"I suspect that the skeletons are far older than we thought," Daniel said, from behind the camera. "They've been in a still environment for many, many years. They haven't been buried, so they would not fossilize. Skeletons outlive soft tissue…" Jack blinked at that simile. "But any organic matter has its limits."
"Okay," Jack said. "Here's a question. Why were they all here when they died?"
Sam was at a computer. "I think I might have that answer," she said. A screen lit up, and a beautiful red haired woman started speaking. Behind her was a crowd of people, in just the same poses as the team had found them. He sat down in the chair that was in front of the monitor, and it leaned back automatically. "Woah," Jack said. "Was this their television."
Sam grinned. "Not exactly a comfy chair."
"More like the Spanish Inquisition," Jack said. He placed his hands on the rests. "I don't hear anything," he said, looking at the picture, then the sound started.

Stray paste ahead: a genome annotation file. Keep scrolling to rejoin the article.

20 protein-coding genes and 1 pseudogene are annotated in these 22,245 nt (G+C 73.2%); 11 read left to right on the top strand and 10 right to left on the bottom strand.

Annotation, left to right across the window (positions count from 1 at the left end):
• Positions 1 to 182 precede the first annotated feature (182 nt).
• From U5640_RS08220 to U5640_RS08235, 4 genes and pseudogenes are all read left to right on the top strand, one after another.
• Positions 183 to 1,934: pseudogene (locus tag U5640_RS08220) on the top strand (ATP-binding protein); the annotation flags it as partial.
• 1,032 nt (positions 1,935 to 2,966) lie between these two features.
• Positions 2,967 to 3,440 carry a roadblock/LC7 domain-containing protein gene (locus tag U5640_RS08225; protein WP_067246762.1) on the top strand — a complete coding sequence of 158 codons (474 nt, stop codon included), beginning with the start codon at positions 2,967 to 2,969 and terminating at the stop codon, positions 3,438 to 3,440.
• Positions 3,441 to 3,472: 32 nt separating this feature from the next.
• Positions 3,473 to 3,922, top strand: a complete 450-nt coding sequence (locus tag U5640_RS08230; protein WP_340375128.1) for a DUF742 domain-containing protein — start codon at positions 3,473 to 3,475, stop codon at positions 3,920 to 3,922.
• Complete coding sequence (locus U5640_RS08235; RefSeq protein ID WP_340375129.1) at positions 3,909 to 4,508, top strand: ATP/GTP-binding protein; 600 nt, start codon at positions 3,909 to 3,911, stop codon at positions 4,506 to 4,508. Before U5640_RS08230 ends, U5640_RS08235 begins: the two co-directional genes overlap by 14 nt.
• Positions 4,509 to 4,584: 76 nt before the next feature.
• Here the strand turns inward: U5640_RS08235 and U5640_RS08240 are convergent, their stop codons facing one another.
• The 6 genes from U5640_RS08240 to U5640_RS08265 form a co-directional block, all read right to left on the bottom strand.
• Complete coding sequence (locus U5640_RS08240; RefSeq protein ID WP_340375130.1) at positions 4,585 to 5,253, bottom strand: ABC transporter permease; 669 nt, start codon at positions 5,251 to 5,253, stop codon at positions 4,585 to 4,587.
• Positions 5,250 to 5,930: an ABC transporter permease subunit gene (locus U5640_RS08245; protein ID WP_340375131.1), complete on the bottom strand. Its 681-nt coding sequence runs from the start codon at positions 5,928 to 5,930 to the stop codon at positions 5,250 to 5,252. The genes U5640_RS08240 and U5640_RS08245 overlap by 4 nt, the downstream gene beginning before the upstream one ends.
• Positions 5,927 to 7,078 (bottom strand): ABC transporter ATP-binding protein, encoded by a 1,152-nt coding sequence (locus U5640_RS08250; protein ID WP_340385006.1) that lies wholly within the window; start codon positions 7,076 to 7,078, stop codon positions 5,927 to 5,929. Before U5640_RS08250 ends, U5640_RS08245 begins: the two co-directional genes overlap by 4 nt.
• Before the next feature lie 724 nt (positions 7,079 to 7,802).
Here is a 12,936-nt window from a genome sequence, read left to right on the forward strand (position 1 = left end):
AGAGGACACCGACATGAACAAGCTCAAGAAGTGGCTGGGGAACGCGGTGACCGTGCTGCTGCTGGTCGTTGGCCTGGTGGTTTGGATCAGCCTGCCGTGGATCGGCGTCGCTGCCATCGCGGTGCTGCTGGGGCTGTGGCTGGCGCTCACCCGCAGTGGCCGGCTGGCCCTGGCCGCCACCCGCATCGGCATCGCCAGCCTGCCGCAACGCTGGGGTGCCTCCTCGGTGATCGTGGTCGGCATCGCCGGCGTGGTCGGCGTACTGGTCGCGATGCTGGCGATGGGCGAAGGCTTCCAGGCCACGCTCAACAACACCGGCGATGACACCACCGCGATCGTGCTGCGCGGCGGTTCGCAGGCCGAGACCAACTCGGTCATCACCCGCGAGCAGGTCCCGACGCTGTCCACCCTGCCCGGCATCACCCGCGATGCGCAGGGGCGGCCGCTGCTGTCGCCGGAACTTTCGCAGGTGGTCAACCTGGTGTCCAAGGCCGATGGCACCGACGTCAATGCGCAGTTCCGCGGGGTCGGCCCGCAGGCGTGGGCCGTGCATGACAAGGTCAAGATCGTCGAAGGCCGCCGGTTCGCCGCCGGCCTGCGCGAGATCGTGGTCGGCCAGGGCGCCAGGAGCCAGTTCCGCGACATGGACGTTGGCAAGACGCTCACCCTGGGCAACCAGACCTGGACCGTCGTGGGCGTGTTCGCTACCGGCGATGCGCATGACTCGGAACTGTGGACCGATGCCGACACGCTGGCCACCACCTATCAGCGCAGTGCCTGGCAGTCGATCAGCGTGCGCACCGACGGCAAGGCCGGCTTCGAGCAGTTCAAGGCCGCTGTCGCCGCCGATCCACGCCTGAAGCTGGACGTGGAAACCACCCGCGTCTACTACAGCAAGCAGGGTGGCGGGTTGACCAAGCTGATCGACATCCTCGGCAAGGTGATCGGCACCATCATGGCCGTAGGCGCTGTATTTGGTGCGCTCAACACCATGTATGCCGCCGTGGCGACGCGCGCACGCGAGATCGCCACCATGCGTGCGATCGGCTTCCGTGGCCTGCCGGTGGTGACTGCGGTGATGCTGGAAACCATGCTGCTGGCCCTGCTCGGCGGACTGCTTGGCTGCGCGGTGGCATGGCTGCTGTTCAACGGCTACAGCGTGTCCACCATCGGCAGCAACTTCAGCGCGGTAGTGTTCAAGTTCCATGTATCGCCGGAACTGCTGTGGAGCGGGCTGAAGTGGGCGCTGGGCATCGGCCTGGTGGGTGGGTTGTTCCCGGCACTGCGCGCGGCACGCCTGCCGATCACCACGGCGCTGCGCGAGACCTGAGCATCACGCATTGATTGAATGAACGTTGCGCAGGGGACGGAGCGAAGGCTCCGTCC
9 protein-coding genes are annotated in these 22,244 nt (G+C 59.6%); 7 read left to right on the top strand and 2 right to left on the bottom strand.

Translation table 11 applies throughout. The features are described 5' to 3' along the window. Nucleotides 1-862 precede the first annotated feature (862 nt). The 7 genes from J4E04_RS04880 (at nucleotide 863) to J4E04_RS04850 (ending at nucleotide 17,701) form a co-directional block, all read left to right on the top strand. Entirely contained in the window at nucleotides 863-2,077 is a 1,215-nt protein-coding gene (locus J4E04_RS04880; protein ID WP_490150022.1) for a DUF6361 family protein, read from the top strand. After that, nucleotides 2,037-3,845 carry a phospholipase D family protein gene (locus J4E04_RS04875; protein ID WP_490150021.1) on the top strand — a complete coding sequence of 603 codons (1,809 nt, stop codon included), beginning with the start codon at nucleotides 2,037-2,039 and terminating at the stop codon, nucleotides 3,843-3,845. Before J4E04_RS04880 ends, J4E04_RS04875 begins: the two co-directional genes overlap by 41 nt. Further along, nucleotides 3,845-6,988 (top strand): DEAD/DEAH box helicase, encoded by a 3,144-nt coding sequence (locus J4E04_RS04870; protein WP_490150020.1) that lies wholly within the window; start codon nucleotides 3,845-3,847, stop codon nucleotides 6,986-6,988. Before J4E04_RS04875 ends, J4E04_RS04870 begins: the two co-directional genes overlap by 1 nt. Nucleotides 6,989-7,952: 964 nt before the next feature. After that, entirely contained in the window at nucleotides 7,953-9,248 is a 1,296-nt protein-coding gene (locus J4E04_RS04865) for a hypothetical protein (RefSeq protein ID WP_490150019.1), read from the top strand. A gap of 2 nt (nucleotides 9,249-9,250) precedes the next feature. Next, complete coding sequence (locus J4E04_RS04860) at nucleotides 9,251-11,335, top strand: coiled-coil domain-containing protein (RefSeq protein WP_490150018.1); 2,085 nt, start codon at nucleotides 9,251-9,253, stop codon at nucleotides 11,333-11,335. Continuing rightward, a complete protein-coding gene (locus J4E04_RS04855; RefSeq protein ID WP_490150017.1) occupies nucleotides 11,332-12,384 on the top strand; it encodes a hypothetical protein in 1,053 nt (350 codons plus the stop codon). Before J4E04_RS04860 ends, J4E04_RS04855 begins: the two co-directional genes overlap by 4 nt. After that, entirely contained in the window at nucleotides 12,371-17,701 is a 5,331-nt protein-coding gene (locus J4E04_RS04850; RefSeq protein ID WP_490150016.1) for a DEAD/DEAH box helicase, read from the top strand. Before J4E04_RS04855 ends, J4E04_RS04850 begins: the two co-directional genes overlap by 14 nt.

The woman looked around, tension on her face. Clearly, she was trying to communicate who had attacked them. Jack couldn't understand her, but the tone was desperate. The picture rocked.
Jack looked beyond the woman. "Those people were all sick." As he looked, a child started coughing, crying in its distress. Another, older man in another corner was doing much this same thing. The ones tending them didn't look much better.
Clearly, the woman was pleading, then looked around again. Disappointment was on her face. She bowed her head, closed her eyes, then opened them again. She spoke another couple of words, then went to sit down next to a man who seemed to be around her same age. He looked at her, smiled, then slumped against her, clearly dead. She started sobbing against his head.
Other people looked up, but it was clear that they were too sick to move or even to care.
Jack looked around, and saw the two skeletons, jumbled together. Sam's big eyes got bigger, and she looked sad. "God," she said, under her breath.
"What do you suppose killed them?"
"And why were they implanted with Goa'uld?" Jack said. "That's just plain spooky. And who attacked them?"